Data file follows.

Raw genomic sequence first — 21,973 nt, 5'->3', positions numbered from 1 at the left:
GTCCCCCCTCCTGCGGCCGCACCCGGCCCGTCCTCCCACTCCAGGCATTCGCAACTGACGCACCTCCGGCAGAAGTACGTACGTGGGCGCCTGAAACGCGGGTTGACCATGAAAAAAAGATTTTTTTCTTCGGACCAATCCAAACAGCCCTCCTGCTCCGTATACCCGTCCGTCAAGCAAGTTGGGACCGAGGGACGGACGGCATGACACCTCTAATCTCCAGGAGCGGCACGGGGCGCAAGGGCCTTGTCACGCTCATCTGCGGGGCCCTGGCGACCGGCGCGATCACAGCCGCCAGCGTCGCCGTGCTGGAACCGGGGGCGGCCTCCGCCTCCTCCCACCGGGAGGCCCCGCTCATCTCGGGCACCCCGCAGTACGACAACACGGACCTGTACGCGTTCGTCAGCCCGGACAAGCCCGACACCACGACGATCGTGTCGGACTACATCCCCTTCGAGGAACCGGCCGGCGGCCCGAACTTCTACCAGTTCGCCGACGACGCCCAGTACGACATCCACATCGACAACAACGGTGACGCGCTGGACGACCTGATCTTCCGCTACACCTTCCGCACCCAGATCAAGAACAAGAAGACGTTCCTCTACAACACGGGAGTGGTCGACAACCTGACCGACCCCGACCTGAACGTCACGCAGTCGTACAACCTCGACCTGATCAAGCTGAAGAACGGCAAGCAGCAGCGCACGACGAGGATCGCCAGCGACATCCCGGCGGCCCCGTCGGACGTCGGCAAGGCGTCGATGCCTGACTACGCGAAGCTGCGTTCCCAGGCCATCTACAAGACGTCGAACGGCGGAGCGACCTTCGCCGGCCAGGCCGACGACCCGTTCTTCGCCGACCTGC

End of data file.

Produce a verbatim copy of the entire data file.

Raw genomic sequence first — 21,973 nt, 5'->3', positions numbered from 1 at the left:
GTCCCCCCTCCTGCGGCCGCACCCGGCCCGTCCTCCCACTCCAGGCATTCGCAACTGACGCACCTCCGGCAGAAGTACGTACGTGGGCGCCTGAAACGCGGGTTGACCATGAAAAAAAGATTTTTTTCTTCGGACCAATCCAAACAGCCCTCCTGCTCCGTATACCCGTCCGTCAAGCAAGTTGGGACCGAGGGACGGACGGCATGACACCTCTAATCTCCAGGAGCGGCACGGGGCGCAAGGGCCTTGTCACGCTCATCTGCGGGGCCCTGGCGACCGGCGCGATCACAGCCGCCAGCGTCGCCGTGCTGGAACCGGGGGCGGCCTCCGCCTCCTCCCACCGGGAGGCCCCGCTCATCTCGGGCACCCCGCAGTACGACAACACGGACCTGTACGCGTTCGTCAGCCCGGACAAGCCCGACACCACGACGATCGTGTCGGACTACATCCCCTTCGAGGAACCGGCCGGCGGCCCGAACTTCTACCAGTTCGCCGACGACGCCCAGTACGACATCCACATCGACAACAACGGTGACGCGCTGGACGACCTGATCTTCCGCTACACCTTCCGCACCCAGATCAAGAACAAGAAGACGTTCCTCTACAACACGGGAGTGGTCGACAACCTGACCGACCCCGACCTGAACGTCACGCAGTCGTACAACCTCGACCTGATCAAGCTGAAGAACGGCAAGCAGCAGCGCACGACGAGGATCGCCAGCGACATCCCGGCGGCCCCGTCGGACGTCGGCAAGGCGTCGATGCCTGACTACGCGAAGCTGCGTTCCCAGGCCATCTACAAGACGTCGAACGGCGGAGCGACCTTCGCCGGCCAGGCCGACGACCCGTTCTTCGCCGACCTGC